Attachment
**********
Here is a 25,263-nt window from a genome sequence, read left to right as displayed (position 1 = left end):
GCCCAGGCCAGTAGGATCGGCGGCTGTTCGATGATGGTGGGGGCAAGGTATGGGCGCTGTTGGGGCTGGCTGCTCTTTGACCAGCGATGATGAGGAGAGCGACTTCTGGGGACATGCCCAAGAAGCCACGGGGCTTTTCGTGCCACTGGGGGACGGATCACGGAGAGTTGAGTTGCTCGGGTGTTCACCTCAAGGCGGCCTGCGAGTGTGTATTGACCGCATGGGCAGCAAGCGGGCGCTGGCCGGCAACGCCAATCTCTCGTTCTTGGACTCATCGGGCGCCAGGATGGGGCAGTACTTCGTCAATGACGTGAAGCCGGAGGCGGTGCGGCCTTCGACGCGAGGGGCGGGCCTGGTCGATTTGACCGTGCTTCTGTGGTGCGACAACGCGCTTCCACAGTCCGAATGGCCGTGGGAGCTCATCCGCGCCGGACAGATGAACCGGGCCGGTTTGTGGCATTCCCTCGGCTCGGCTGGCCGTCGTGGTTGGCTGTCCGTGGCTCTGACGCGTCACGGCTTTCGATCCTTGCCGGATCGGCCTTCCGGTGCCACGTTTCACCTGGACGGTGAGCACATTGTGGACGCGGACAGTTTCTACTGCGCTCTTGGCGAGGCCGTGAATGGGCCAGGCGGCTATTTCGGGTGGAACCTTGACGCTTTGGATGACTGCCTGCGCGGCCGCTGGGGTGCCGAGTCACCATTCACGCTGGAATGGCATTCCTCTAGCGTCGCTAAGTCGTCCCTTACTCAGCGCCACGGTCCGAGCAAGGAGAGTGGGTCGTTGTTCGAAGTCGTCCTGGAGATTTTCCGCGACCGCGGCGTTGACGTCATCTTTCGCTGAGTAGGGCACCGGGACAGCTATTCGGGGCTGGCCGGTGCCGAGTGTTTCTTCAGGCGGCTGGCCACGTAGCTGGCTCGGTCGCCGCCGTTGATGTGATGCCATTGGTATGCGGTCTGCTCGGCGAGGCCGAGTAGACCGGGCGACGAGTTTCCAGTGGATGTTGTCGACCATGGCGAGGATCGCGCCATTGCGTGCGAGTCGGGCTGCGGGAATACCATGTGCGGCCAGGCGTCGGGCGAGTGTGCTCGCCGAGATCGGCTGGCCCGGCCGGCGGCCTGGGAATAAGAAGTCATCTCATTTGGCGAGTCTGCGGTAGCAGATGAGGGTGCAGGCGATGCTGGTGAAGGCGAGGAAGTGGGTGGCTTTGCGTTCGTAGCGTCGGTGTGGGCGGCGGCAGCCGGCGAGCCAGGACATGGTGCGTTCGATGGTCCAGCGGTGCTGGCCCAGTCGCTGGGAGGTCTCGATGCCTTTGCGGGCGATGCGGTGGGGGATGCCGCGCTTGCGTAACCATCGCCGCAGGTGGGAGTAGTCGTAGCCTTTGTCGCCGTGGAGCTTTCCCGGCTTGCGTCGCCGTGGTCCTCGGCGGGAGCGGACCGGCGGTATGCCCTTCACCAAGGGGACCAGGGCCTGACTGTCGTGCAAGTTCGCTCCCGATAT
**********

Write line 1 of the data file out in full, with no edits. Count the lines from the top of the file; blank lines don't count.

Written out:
Here is a 25,263-nt window from a genome sequence, read left to right as displayed (position 1 = left end):